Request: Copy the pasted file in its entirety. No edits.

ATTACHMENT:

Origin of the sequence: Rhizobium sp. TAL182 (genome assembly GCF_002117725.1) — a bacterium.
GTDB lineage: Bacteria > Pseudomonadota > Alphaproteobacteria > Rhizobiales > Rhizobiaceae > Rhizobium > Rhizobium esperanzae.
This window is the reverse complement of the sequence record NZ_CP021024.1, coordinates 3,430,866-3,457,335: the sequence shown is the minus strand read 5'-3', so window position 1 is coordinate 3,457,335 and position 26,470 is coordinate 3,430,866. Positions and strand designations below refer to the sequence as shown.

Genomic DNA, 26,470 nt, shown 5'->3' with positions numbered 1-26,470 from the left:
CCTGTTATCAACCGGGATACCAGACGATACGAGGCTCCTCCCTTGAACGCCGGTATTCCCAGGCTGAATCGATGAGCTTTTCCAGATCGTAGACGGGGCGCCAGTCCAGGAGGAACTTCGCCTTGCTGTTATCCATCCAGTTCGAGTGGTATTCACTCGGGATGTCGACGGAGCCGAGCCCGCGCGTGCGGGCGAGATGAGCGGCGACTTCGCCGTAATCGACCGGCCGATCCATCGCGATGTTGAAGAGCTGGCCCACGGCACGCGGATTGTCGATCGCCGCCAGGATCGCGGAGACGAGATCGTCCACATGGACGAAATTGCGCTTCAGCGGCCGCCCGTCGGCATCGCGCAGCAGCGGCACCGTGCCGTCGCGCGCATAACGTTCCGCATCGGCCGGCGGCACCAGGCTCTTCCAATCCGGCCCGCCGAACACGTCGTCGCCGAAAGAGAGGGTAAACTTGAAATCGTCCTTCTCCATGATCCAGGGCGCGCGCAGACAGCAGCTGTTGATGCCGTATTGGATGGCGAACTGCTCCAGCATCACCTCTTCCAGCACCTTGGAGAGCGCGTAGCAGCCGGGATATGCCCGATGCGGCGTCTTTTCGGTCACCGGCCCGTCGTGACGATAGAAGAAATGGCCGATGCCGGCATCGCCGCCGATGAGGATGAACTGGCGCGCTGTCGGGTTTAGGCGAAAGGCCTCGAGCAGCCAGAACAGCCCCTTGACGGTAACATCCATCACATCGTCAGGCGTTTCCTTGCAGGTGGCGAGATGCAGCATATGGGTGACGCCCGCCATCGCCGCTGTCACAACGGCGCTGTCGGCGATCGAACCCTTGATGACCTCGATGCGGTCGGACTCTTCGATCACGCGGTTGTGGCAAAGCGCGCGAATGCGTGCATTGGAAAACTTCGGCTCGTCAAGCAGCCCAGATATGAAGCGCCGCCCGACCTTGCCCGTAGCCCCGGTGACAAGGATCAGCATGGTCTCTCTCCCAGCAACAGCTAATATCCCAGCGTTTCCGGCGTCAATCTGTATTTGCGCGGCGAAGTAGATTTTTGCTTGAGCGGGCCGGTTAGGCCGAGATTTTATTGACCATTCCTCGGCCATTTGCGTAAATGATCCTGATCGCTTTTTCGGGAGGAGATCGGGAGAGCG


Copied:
Origin of the sequence: Rhizobium sp. TAL182 (genome assembly GCF_002117725.1) — a bacterium.
GTDB lineage: Bacteria > Pseudomonadota > Alphaproteobacteria > Rhizobiales > Rhizobiaceae > Rhizobium > Rhizobium esperanzae.
This window is the reverse complement of the sequence record NZ_CP021024.1, coordinates 3,430,866-3,457,335: the sequence shown is the minus strand read 5'-3', so window position 1 is coordinate 3,457,335 and position 26,470 is coordinate 3,430,866. Positions and strand designations below refer to the sequence as shown.

Genomic DNA, 26,470 nt, shown 5'->3' with positions numbered 1-26,470 from the left:
CCTGTTATCAACCGGGATACCAGACGATACGAGGCTCCTCCCTTGAACGCCGGTATTCCCAGGCTGAATCGATGAGCTTTTCCAGATCGTAGACGGGGCGCCAGTCCAGGAGGAACTTCGCCTTGCTGTTATCCATCCAGTTCGAGTGGTATTCACTCGGGATGTCGACGGAGCCGAGCCCGCGCGTGCGGGCGAGATGAGCGGCGACTTCGCCGTAATCGACCGGCCGATCCATCGCGATGTTGAAGAGCTGGCCCACGGCACGCGGATTGTCGATCGCCGCCAGGATCGCGGAGACGAGATCGTCCACATGGACGAAATTGCGCTTCAGCGGCCGCCCGTCGGCATCGCGCAGCAGCGGCACCGTGCCGTCGCGCGCATAACGTTCCGCATCGGCCGGCGGCACCAGGCTCTTCCAATCCGGCCCGCCGAACACGTCGTCGCCGAAAGAGAGGGTAAACTTGAAATCGTCCTTCTCCATGATCCAGGGCGCGCGCAGACAGCAGCTGTTGATGCCGTATTGGATGGCGAACTGCTCCAGCATCACCTCTTCCAGCACCTTGGAGAGCGCGTAGCAGCCGGGATATGCCCGATGCGGCGTCTTTTCGGTCACCGGCCCGTCGTGACGATAGAAGAAATGGCCGATGCCGGCATCGCCGCCGATGAGGATGAACTGGCGCGCTGTCGGGTTTAGGCGAAAGGCCTCGAGCAGCCAGAACAGCCCCTTGACGGTAACATCCATCACATCGTCAGGCGTTTCCTTGCAGGTGGCGAGATGCAGCATATGGGTGACGCCCGCCATCGCCGCTGTCACAACGGCGCTGTCGGCGATCGAACCCTTGATGACCTCGATGCGGTCGGACTCTTCGATCACGCGGTTGTGGCAAAGCGCGCGAATGCGTGCATTGGAAAACTTCGGCTCGTCAAGCAGCCCAGATATGAAGCGCCGCCCGACCTTGCCCGTAGCCCCGGTGACAAGGATCAGCATGGTCTCTCTCCCAGCAACAGCTAATATCCCAGCGTTTCCGGCGTCAATCTGTATTTGCGCGGCGAAGTAGATTTTTGCTTGAGCGGGCCGGTTAGGCCGAGATTTTATTGACCATTCCTCGGCCATTTGCGTAAATGATCCTGATCGCTTTTTCGGGAGGAGATCGGGAGAGCG